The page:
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» Seventh Day Adventure: Week 13

The biggest game this week is the Iron Bowl, where the playoff hopes of Alabama, Auburn, and Georgia hang in the balance.

19 Dec 2016

Week 15 Quick Reads

by Vincent Verhei

The average quarterback in the NFL in 2016 is completing 63.1 percent of his passes, while throwing an interception just 2.2 percent of the time. Both would be the best marks for quarterbacks in league history. Our average 2016 passer is also averaging 7.20 yards per pass -- down a bit from 2014 (7.21) and 2015 (7.25), but otherwise better than every season since 1960*. He is throwing a touchdown on 4.2 percent of his passes, which is lower than the 5-plus percent rates of the '50s and '60s, but higher than the sub-4 percent rates of the early '90s. By any objective measure, the NFL has never had better overall passing than it has in recent seasons.

* NOTE: This sentence was originally published with slightly incorrect data. It has been fixed.

Why is it, then, that so many critics of the NFL say the biggest problem in the league is the proliferation of bad quarterbacks? CBS analyst Bart Scott, a former linebacker with the Ravens and Jets, has said as much publicly: "It's either the haves or have-nots, and listen, there's never been so many bad quarterbacks in the NFL -- ever." Scott actually said that in November of 2015, but it still applies this season. Scott specifically cited Blaine Gabbert as an example of a terrible starting quarterback, and though Gabbert has since been rightfully returned to the bench, his replacement Colin Kaepernick has hardly fared any better. The league still has enough Blake Bortles- and Ryan Fitzpatrick-types (to say nothing of the messes in Los Angeles and Houston) that any random NFL game seems likely to feature at least one quarterback who needs to be replaced.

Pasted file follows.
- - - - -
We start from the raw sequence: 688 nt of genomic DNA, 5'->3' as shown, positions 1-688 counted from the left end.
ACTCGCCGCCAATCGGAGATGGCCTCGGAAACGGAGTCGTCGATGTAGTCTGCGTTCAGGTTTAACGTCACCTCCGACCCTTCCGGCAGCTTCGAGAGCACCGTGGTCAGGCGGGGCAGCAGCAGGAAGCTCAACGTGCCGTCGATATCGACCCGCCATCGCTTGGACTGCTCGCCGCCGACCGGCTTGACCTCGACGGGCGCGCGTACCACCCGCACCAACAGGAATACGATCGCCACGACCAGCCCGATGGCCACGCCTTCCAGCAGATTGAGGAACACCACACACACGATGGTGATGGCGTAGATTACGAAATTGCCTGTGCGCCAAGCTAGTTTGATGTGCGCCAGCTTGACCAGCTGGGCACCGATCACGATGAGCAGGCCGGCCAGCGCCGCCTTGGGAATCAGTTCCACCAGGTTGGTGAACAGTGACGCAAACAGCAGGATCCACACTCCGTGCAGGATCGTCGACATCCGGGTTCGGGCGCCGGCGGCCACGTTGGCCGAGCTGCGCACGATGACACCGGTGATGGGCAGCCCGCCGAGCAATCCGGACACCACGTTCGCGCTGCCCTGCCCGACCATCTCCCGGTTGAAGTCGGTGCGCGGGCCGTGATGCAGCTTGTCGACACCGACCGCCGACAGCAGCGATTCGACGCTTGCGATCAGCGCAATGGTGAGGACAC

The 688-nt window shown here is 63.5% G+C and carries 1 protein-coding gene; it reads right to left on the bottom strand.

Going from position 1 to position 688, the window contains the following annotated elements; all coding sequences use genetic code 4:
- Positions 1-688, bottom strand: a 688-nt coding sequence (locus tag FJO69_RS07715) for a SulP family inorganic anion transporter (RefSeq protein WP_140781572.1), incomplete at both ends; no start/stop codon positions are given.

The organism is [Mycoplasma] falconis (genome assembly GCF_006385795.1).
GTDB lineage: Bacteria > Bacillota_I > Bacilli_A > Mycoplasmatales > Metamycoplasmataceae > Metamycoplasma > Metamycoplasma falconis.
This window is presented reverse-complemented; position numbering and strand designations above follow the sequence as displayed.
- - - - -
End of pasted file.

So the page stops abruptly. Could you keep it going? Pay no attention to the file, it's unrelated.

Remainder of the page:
So we have these two viewpoints, which seem to conflict with each other and yet both seem to be valid. So which is more accurate, the objective viewpoint, or the subjective?

Fortunately we have DVOA, a tool that is uniquely qualified to measure this sort of thing. One of the key features of DVOA is that it compares each quarterback to the average baselines of that specific season. For example, Eli Manning has completed 63.4 percent of his passes this year. That would have been the highest such rate in the NFL in 1990, but this year it is just 18th. As such, Manning is punished more for his incompletions this year than he would have been 26 years ago.